By 3 pm on the 16th of April, I’d had enough and went into the hospital. My contractions were at 3-minute intervals by the time I arrived.

Any time now, I thought, I’ll get to meet my little man.

I was in agony and wanted so badly to ask for pain relief. But those words of guilt were fresh in my mind and I didn’t want to be kicked out of the program. So I persisted.

By 6 pm, I was in tears. The pain was unbearable.

But being guilted into having a natural birth, I asked for a Panadeine. This had no effect and an hour later, they asked whether I would like some ‘gas.’ Despite this also doing nothing to relieve the pain, I sucked the whole tank of nitrous oxide down.

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By 8 pm, I gave in and begged for pain relief. I only wanted Pethidine (best known in the US as Demerol) but was told it was too late. I burst into tears.

All I remember thinking was how much I hated this thing inside me. There was no semblance of a loving mother now.

This was an incredible disadvantage of natural childbirth I’d been guilted into. I couldn’t even be excited about my son because I just wanted this excruciating pain to end.

By midnight, I collapsed, exhausted, unable to even cry.

Each contraction caused me to scream in pain. There wasn’t any way I could push and I gave up.

The midwives informed us it was time for the doctors to come in. After nearly three hours of pushing, doctors determined my son was ‘stuck’ and wasn’t coming out.

The Doctors’ Intervention Was Torture

The next procedure I had to endure was nothing short of torture.

When the doctors arrived, they stated they would have to deliver my son via forceps. They injected me with only a local anesthetic and performed an episiotomy (an incision between the vagina and anus that makes more room for the baby to come out).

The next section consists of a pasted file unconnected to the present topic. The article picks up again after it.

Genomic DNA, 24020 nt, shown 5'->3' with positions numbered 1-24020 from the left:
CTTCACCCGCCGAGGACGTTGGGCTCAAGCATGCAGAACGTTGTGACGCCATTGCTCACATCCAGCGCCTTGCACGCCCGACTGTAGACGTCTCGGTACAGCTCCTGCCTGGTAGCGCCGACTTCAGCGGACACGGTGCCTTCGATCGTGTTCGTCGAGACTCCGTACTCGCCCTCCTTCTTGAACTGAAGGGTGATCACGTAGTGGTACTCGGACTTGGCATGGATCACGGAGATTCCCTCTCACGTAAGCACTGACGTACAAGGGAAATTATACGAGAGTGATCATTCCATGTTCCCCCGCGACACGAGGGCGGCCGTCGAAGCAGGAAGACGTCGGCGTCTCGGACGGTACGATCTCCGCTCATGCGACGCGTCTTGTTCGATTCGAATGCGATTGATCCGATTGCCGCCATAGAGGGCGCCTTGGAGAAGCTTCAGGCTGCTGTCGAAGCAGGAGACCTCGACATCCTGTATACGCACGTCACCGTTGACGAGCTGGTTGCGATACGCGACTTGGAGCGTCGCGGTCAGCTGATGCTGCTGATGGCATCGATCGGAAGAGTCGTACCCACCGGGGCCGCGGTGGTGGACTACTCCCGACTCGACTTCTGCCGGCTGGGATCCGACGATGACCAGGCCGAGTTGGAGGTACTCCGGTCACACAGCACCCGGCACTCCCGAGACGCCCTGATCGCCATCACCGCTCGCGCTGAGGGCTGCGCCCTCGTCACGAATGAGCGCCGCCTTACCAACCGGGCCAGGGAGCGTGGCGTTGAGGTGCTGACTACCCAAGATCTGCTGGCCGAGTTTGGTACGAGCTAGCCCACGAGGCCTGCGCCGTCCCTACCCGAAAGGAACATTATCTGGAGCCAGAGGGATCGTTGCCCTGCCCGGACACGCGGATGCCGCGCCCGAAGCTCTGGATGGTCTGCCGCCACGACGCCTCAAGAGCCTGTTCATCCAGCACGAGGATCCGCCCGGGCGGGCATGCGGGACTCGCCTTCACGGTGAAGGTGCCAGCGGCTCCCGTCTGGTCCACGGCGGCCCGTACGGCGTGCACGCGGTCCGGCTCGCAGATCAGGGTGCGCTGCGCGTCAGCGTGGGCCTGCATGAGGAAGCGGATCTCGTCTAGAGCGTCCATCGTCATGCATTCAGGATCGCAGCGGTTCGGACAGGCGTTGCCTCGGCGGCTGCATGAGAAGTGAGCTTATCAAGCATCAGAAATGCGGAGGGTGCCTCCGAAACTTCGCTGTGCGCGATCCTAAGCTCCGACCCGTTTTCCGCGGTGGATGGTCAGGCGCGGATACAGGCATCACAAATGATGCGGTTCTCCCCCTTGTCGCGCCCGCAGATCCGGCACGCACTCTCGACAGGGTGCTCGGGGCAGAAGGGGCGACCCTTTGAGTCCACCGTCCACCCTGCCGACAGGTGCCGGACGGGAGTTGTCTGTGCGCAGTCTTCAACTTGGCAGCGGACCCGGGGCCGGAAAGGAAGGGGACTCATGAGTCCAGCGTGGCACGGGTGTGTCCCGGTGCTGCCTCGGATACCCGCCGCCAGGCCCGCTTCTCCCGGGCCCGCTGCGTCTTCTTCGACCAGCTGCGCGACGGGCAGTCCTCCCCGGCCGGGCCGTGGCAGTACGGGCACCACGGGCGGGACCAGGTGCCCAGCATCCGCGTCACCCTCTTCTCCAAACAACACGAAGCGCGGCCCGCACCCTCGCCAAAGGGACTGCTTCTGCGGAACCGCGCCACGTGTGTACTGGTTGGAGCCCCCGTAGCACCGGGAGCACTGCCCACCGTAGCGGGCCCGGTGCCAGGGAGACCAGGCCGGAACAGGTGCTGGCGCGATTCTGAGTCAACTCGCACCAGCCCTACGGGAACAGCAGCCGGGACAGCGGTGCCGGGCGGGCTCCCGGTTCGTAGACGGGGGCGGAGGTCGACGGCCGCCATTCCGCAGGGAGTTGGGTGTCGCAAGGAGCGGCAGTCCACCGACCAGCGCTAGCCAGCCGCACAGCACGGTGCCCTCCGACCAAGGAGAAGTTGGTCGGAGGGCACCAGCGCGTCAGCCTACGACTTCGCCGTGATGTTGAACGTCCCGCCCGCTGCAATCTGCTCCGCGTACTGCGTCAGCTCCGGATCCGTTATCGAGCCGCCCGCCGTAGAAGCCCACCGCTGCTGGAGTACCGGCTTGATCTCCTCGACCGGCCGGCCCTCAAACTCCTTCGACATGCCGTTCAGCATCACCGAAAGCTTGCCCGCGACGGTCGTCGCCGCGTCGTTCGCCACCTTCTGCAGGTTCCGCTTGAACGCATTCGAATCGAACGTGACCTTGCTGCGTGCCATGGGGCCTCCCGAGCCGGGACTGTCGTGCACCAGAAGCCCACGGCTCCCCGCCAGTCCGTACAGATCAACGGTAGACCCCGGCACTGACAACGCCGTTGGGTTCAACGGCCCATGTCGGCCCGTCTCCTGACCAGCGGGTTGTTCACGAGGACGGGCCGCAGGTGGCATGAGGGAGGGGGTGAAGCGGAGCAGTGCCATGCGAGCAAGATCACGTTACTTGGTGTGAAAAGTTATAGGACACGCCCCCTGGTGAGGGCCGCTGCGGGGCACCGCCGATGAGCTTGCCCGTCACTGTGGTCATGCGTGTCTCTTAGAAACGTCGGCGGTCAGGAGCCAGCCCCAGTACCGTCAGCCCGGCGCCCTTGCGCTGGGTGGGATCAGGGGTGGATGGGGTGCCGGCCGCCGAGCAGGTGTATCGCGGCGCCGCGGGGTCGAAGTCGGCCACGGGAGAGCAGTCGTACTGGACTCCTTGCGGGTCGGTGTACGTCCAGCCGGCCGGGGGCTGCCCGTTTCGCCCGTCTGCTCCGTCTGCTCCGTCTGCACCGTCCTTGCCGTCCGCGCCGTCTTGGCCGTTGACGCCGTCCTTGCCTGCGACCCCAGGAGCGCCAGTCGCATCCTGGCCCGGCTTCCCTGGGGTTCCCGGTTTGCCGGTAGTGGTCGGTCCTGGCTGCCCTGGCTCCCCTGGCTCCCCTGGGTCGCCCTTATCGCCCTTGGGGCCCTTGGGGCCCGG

The doctor grabbed my son’s head and ripped him out of me. All I remember was trying to hit the doctor and my partner pinning me to the bed.

The scream I let out was almost primal.

Then, the torture was over.

While there was this beautiful new life in my arms, I couldn’t help but despise the way he came to me.

My body was broken, torn, cut, stitched, and exhausted.

I collapsed and was placed in a wheelchair. I was so weak I couldn’t stand up.

While I adored my son, I felt resentment towards him.

Many describe their birth a ‘beautiful birthing experience’ and how much they bonded with their newborn during the process.

My experience, on the other hand, was nothing short of traumatic. Depression and anxiety soon followed, along with a fear of having another baby.

Women considering natural childbirth often ask, “Is natural childbirth safe?” It obviously depends on your circumstances, but for many women, it is.

But I would add that we don’t just need to ask if it’s safe; we need to ask if it’s right for us!

Yes, we need to consider different options like different choices for women with increased risk of complications. We need to understand backup plans in case of issues like excessive blood loss or high blood pressure. We need to understand if there’s a difference in recovery time, or what will happen if there’s an emergency if we choose to labor in a birthing center instead of a hospital.